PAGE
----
Nevertheless it is right when any one is conversant with a certain whole, to divide the genus into the individuals which are first in species, for instance, number into triad and dual, then to endeavour thus to assume the definitions of these, as of a straight line, of a circle, and of a right angle; afterwards assuming what the genus is, for instance, whether it is quantity or quality, he should investigate the peculiar passions through common first (principles.) For those which happen to the composites from individuals will be evident from the definitions, because definition and that which is simple are the principles of all things, and accidents are essentially present with simple things alone, but with others according to them. The divisions indeed by differences are useful for our progression in this way, but how indeed they demonstrate we have shown before, but they would thus be useful only for syllogizing what a thing is, and indeed they may appear to do nothing, but to assume every thing immediately, just as if any one assumed from the beginning without division. It makes some difference, however, whether what is predicated be so, prior or posterior, as for instance, whether we call animal, mild biped, or biped, animal mild, for if every thing consists of two, and one certain thing is animal mild, and again from this, and the difference, man or any thing else which is one, consists, we must necessarily make a postulate by division. Besides, thus only is it possible to leave out nothing in the definition, since when the first genus is assumed, if a person takes a certain inferior division, every thing will not fall into this; for instance, not every animal has entire or divided wings, but every animal which is winged, for this is the difference of it, but the first difference of animal is that into which every animal falls. Likewise in regard to each of the rest, both of those genera which are external to animal, and of those which are contained under it, as of bird, is that into which every bird falls, and of fish that into which every fish falls. Thus proceeding we may know that nothing is omitted, but otherwise we must omit something, and not know it. It is not at all necessary that he who defines and divides, should know all things that subsist, though some say it is impossible to know the differences of each thing without knowing each; but it is impossible to know each thing without differences, for that from which this does not differ, is the same with this, but that from which it differs is something else than this. In the first place then this is false, for it is not something else according to every difference, since there are many differences in things which are the same in species, yet not according to substance, nor per se. Next, when any one assumes opposites, and difference, and that every thing falls into this or that, and assumes also that the question is in one part of the two, and knows this, it is of no consequence whether he knows or does not those other things of which the differences are predicated. For it is evident that thus proceeding, if he should arrive at those of which there is no longer a difference, he will obtain the definition of the substance; but that every thing will fall into division, if there should be opposites of which there is no medium, is not a postulate, since every thing must necessarily be in one of them, if indeed it will be the difference of it.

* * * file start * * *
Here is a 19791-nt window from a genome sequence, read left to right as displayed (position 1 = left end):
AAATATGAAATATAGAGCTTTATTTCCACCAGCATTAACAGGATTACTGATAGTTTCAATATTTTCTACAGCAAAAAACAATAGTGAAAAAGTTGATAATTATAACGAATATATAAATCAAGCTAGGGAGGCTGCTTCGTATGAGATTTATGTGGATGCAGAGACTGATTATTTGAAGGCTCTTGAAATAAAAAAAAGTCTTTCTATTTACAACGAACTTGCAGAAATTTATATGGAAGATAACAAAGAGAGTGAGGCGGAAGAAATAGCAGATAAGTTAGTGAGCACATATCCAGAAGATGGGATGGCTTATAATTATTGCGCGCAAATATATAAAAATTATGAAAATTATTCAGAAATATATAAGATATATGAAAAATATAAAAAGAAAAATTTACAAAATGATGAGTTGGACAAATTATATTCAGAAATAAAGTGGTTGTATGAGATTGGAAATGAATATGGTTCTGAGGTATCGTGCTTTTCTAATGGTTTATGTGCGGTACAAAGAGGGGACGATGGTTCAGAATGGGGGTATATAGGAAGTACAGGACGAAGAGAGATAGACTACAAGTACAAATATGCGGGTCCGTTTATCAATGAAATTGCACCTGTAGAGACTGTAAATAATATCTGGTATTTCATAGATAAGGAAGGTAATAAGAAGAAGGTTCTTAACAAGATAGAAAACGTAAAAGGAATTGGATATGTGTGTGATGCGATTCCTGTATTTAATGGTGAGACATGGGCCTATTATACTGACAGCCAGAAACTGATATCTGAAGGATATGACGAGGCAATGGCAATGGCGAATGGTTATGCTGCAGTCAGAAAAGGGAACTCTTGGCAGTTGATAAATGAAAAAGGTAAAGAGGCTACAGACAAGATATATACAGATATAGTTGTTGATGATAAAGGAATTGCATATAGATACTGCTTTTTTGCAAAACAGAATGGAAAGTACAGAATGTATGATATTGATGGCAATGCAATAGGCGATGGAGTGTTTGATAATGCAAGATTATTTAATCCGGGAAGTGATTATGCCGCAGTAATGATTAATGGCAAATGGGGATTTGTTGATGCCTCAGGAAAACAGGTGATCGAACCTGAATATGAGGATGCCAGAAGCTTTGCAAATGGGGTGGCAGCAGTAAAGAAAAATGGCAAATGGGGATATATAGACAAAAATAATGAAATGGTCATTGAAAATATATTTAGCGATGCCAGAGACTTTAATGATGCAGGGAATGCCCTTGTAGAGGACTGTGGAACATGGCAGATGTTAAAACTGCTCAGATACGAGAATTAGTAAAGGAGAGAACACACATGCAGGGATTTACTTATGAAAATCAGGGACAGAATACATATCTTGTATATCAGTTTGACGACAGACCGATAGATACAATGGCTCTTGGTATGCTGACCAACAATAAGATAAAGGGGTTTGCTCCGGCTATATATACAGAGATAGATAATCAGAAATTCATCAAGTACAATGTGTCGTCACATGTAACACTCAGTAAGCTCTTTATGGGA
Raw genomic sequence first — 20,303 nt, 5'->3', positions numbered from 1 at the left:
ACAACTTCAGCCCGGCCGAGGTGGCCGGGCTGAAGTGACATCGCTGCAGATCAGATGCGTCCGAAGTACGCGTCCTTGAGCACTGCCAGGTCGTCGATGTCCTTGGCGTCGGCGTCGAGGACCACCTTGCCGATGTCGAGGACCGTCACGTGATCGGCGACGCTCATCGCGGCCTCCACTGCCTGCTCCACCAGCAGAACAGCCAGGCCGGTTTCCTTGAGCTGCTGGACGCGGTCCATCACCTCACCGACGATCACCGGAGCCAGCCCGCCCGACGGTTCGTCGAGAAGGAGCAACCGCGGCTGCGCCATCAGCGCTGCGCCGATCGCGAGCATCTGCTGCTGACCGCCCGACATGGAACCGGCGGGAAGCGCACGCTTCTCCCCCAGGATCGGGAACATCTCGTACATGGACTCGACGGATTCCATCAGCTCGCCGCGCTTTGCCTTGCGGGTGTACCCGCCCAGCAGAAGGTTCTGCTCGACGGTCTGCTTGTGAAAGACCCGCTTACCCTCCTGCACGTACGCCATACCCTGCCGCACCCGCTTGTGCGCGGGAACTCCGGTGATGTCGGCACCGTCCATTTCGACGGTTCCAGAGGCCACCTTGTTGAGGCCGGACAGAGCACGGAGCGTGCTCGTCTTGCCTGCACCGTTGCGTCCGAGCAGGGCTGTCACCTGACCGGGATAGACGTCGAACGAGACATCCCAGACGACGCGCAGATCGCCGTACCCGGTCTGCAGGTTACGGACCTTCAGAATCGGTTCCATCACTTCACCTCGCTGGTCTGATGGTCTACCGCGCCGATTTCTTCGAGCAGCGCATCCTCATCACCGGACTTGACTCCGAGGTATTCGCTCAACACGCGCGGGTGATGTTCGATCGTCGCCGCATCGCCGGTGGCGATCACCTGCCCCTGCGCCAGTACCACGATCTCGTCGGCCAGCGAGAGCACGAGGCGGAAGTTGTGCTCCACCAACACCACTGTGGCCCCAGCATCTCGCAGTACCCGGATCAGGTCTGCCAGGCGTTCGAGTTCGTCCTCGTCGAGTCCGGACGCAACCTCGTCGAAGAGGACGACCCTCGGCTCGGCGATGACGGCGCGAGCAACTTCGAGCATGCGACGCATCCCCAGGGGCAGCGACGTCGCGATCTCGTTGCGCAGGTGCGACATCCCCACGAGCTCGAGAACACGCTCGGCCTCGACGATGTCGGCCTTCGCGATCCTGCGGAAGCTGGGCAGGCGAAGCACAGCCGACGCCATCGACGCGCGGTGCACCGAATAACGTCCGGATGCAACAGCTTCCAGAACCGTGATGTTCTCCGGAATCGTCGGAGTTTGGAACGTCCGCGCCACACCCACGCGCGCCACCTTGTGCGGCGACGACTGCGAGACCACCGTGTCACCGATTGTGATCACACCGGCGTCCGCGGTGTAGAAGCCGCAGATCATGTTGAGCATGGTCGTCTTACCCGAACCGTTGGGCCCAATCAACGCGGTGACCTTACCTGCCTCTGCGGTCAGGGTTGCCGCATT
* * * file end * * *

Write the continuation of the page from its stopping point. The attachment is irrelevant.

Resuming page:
In order to frame definition by divisions, we must attend to three things, viz. to assume the things predicated in respect of what a thing is; to arrange these, which shall be first or second; and that these are all. Now the first of these arises from our being able as syllogistically to collect accident, that it is inherent, so to construct through genus. There will however be a proper arrangement if what is first be assumed, and this will be if that be taken which is consequent to all, but all not consequent to it; for there must be something of this kind. This then being taken, there must now be the same method in the things inferior, since the second will be that which is first of the rest, and the third that which is first of the following, for what is superior being taken away, whatever succeeds will be the first of the others; there is also similar reasoning in the other cases. Still that all these should be, is clear from assuming what is first in the division, that every animal is either this or that, but this is inherent; and again the difference of this whole but that of the last there is no longer any difference, or immediately with the last difference this does not differ in species from the whole: for it is clear that neither more (than is necessary) is added, for every thing has been assumed in reference to what a thing is, nor is any thing deficient, for it would be either genus or difference. Both the first then is genus, and this assumed together with differences, but all the differences are contained, for there is no longer any posterior difference. Otherwise the last would differ in species, this however has been shown not to differ.